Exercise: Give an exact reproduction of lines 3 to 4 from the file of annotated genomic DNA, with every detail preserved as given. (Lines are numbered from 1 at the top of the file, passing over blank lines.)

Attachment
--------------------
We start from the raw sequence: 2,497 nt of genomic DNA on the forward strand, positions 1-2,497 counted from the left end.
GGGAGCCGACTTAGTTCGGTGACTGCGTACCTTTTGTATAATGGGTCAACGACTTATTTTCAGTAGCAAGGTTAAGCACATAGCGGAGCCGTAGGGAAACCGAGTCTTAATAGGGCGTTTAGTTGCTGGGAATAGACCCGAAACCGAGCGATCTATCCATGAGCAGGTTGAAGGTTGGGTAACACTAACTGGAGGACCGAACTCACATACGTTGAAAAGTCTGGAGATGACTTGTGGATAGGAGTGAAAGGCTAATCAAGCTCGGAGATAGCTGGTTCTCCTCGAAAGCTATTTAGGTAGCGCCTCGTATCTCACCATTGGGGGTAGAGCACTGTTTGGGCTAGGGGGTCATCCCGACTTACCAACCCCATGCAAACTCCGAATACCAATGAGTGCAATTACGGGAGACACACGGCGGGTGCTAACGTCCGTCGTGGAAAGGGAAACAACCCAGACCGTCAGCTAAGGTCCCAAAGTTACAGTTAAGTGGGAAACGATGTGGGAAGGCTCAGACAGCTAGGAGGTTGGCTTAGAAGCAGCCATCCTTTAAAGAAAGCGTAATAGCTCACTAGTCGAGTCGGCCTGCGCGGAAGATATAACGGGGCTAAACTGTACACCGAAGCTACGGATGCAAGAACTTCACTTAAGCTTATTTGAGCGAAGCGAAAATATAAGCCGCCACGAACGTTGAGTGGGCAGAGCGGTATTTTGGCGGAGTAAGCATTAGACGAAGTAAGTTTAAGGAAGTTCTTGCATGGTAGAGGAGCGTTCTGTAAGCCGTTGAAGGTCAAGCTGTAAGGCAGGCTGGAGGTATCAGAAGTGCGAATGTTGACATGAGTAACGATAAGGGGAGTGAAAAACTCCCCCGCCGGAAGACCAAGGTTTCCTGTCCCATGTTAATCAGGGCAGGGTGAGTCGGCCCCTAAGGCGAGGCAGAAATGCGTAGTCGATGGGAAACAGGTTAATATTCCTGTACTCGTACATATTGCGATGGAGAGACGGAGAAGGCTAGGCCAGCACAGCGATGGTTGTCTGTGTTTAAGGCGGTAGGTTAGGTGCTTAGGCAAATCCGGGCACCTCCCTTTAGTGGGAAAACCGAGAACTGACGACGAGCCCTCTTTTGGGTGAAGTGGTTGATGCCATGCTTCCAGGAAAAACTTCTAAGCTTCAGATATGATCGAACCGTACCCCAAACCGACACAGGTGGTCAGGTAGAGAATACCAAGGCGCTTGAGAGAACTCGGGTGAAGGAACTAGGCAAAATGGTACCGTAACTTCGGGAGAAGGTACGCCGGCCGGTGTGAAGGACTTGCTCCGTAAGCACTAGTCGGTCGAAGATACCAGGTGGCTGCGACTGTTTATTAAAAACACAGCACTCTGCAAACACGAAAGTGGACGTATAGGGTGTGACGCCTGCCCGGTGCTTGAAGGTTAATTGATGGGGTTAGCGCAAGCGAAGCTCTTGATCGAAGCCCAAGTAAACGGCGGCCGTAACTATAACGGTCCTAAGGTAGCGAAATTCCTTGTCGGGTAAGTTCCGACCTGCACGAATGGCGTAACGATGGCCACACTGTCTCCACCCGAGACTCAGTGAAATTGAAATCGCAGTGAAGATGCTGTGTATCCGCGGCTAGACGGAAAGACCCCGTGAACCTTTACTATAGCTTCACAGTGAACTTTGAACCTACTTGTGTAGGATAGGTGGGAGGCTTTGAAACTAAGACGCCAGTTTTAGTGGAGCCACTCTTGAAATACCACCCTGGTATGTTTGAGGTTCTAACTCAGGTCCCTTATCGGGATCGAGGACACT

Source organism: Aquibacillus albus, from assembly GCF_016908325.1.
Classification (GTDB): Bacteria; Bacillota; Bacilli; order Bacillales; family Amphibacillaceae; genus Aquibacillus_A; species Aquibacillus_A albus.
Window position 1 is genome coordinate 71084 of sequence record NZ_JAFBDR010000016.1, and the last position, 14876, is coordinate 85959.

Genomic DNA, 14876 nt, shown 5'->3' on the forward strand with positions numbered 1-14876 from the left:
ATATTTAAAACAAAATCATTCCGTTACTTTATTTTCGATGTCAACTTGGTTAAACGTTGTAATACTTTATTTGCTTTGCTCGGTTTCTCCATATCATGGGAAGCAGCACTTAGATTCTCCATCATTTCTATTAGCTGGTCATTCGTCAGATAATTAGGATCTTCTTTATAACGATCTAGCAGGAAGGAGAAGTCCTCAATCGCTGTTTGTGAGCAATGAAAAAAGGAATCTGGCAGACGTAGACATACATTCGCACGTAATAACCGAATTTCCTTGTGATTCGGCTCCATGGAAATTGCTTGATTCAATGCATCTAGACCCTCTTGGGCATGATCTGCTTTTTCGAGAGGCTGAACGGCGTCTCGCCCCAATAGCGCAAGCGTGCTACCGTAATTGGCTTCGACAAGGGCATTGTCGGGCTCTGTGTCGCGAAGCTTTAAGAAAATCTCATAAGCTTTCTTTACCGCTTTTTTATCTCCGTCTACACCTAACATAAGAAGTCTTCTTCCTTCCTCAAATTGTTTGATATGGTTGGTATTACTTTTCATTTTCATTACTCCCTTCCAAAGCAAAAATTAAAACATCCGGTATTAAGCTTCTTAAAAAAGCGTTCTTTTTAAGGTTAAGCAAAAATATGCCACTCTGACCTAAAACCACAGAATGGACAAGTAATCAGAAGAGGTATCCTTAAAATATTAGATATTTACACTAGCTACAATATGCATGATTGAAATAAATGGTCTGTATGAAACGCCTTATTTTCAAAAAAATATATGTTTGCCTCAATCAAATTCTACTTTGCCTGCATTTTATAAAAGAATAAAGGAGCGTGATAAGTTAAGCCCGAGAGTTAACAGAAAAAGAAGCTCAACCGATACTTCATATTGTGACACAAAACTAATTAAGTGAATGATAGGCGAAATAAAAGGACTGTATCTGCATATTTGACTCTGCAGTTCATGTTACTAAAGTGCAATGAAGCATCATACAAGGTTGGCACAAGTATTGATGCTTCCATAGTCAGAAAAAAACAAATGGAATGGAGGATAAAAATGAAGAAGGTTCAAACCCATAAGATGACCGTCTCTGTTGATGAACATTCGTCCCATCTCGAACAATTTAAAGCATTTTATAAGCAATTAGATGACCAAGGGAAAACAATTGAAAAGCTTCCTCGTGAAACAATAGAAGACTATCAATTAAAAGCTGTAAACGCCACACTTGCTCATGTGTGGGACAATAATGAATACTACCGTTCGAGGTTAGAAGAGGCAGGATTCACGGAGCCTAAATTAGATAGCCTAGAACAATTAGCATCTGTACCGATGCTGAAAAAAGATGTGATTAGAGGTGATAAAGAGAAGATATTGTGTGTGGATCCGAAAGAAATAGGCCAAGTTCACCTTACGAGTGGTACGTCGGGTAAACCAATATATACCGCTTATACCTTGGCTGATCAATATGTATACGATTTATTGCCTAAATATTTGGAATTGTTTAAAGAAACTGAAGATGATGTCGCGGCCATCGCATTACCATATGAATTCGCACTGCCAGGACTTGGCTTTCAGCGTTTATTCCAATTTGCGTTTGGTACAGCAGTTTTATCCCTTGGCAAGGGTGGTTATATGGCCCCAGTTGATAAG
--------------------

Source organism: Aquibacillus albus, from assembly GCF_016908325.1.
Classification (GTDB): Bacteria; Bacillota; Bacilli; order Bacillales; family Amphibacillaceae; genus Aquibacillus_A; species Aquibacillus_A albus.